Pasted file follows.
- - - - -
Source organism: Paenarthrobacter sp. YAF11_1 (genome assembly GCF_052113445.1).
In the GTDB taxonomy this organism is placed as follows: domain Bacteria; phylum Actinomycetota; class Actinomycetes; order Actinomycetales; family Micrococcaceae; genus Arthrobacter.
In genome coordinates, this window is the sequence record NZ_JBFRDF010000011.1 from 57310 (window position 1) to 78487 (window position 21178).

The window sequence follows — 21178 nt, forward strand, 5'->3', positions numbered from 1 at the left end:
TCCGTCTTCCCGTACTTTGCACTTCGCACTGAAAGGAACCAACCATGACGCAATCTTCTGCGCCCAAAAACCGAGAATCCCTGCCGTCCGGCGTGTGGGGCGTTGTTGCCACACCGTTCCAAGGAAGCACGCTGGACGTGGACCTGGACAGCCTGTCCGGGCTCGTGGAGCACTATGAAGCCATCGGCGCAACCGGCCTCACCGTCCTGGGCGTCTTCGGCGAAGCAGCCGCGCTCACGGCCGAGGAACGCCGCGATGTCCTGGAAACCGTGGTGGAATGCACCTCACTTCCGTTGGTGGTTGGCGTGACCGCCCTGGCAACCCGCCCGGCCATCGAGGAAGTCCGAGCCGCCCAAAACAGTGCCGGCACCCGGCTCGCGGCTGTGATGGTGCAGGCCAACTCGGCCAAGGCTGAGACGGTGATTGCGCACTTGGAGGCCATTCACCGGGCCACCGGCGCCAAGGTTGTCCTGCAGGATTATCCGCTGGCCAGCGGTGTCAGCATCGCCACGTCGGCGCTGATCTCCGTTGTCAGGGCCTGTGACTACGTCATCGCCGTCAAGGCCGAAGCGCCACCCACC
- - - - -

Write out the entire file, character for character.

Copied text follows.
Source organism: Paenarthrobacter sp. YAF11_1 (genome assembly GCF_052113445.1).
In the GTDB taxonomy this organism is placed as follows: domain Bacteria; phylum Actinomycetota; class Actinomycetes; order Actinomycetales; family Micrococcaceae; genus Arthrobacter.
In genome coordinates, this window is the sequence record NZ_JBFRDF010000011.1 from 57310 (window position 1) to 78487 (window position 21178).

The window sequence follows — 21178 nt, forward strand, 5'->3', positions numbered from 1 at the left end:
TCCGTCTTCCCGTACTTTGCACTTCGCACTGAAAGGAACCAACCATGACGCAATCTTCTGCGCCCAAAAACCGAGAATCCCTGCCGTCCGGCGTGTGGGGCGTTGTTGCCACACCGTTCCAAGGAAGCACGCTGGACGTGGACCTGGACAGCCTGTCCGGGCTCGTGGAGCACTATGAAGCCATCGGCGCAACCGGCCTCACCGTCCTGGGCGTCTTCGGCGAAGCAGCCGCGCTCACGGCCGAGGAACGCCGCGATGTCCTGGAAACCGTGGTGGAATGCACCTCACTTCCGTTGGTGGTTGGCGTGACCGCCCTGGCAACCCGCCCGGCCATCGAGGAAGTCCGAGCCGCCCAAAACAGTGCCGGCACCCGGCTCGCGGCTGTGATGGTGCAGGCCAACTCGGCCAAGGCTGAGACGGTGATTGCGCACTTGGAGGCCATTCACCGGGCCACCGGCGCCAAGGTTGTCCTGCAGGATTATCCGCTGGCCAGCGGTGTCAGCATCGCCACGTCGGCGCTGATCTCCGTTGTCAGGGCCTGTGACTACGTCATCGCCGTCAAGGCCGAAGCGCCACCCACC